Intelligence in War: Knowledge of the Enemy from Napoleon to Al-Qaeda

by John Keegan
ISBN: 1552632199

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A Review of: Intelligence in War: Knowledge of the Enemy from Napoleon to Al-Qaeda
by Brian Fawcett

John Keegan is the most gifted military historian-in any language-of the last thirty years, and arguably, of the last century. The Face of Battle (1976) which analyzed three seminal battles across Western history beginning with Agincourt in 1431, following with Waterloo in 1815 and culminating with the Somme in 1916, altered the way war was regarded by refusing to separate the strategic elements from the human ones. Keegan has insisted, as his primary intellectual stance, that war always has a human face, and his genius lies in his ability to reveal it without obscuring it with statistics or sentimental pathos. His most recent masterpiece, The First World War (1998), instantly became the authoritative text on that conflict, and did much to settle it as the event in the 20th century through which all others must be filtered in order to fully understand the century's trajectories. Of his other books, Warpaths: Fields of Battle in Canada and America (1995) is of special interest to North American readers because nowhere is to be found as elegant and clear a distinction between what is Canadian and what is American as Keegan offers.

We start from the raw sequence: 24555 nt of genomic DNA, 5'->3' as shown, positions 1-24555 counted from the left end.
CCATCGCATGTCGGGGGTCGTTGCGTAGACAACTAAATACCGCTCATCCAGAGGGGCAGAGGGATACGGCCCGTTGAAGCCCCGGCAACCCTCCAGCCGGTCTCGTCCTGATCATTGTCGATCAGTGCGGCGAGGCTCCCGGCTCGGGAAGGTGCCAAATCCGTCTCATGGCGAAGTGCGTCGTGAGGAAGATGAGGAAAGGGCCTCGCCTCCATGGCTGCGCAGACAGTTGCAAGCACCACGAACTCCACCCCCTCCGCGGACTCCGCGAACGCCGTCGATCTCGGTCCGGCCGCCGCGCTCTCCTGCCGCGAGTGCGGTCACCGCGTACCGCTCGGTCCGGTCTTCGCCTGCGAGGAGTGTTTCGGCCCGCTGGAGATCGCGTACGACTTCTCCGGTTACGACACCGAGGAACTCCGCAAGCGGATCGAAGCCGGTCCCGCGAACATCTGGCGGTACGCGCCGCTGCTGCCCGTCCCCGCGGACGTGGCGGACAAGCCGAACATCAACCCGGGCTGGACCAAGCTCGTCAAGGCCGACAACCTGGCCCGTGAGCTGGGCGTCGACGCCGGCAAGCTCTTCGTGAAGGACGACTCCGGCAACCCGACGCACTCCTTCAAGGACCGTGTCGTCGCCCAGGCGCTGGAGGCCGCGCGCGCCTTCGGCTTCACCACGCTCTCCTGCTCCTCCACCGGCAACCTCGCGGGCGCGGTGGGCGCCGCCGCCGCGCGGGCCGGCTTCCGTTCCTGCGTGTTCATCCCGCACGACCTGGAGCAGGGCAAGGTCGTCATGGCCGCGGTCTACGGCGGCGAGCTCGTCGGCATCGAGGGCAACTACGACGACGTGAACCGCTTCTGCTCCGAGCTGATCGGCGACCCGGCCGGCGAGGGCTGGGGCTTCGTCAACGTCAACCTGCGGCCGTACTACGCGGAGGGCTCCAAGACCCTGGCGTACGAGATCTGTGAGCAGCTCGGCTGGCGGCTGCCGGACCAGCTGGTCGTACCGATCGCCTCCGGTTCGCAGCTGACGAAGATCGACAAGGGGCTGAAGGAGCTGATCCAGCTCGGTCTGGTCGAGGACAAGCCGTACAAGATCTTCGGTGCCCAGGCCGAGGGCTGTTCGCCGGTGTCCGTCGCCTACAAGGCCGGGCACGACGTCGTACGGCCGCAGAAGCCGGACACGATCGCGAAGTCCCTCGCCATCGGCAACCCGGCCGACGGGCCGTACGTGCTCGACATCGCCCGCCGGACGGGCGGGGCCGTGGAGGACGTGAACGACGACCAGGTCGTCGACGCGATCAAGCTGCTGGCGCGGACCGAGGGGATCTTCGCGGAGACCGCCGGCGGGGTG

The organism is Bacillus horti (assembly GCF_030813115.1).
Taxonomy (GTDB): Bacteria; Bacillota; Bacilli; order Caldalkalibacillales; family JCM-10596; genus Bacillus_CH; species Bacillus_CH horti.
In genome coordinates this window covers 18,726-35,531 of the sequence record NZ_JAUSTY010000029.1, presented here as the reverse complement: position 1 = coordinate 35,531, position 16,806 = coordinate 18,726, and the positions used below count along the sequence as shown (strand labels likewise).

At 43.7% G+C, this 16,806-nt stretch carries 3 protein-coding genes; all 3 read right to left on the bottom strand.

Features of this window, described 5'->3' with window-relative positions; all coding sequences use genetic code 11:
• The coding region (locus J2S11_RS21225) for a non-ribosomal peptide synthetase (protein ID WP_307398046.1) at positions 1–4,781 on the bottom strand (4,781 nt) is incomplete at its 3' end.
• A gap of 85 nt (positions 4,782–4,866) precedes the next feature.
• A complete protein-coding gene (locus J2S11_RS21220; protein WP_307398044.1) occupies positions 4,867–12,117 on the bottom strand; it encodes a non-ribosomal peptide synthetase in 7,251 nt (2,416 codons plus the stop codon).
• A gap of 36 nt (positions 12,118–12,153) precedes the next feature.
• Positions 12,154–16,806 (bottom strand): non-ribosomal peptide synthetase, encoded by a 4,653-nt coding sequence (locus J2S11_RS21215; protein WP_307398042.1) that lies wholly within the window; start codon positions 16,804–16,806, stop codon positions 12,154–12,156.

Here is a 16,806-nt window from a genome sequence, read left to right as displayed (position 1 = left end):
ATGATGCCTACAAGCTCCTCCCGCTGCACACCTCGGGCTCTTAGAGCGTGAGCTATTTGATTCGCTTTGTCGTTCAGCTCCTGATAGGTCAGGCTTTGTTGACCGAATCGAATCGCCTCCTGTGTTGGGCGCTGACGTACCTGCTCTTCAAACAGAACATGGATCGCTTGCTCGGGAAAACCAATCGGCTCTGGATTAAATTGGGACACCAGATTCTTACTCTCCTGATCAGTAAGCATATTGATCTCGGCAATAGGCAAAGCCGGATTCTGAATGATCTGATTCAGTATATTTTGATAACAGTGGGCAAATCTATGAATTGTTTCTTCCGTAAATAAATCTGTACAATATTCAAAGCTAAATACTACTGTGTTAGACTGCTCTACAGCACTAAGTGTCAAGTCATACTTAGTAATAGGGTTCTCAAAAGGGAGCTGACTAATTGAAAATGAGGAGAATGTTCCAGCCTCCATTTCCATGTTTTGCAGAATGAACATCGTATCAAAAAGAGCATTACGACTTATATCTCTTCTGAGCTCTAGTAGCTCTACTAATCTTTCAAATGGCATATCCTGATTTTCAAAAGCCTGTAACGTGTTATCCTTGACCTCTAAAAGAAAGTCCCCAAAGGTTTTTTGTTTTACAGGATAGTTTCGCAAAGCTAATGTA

In that elegance and clarity of distinction lies the secret of John Keegan's reputation. He is not merely a fine historian. He possesses one of the most concise and discriminating minds of our time, and writes some of the most elegant sentences to be found in contemporary literature. At the center of his talent is a unique ability to invoke the physical realities of whatever field he scrutinizes without losing sight of the intellectual complexities that lie hidden within. A John Keegan book on the subject of quilting bees or auto manufacture would likely be no less fascinating than his military histories. He is, in short, a great writer, in the broadest sense of that term.
Intelligence in War follows a plan that will be familiar to Keegan's readers. He chooses a series of battles across history to illuminate his subject, which is a relatively simple one: how useful is intelligence in war? The battles he chooses begin with Nelson's pursuit-and destruction-of the French naval fleet in the Battle of the Nile in 1798. It ends, not surprisingly, with U.S. President George W. Bush's War on Terrorism. Between those two historical points, he analyzes Stonewall Jackson's maneuvers in the Shenandoah Valley during the American civil war; the actions of German Admiral Von Spee in the South Atlantic and Pacific oceans in 1914-and the British response-during the advent of wireless communications; the successful German airborne invasion of Crete in 1940; the Battle of Midway in 1942; and the allied successes in deciphering enemy codes during the Second World War that resulted in the Cold War intelligence apparatuses we're still living with.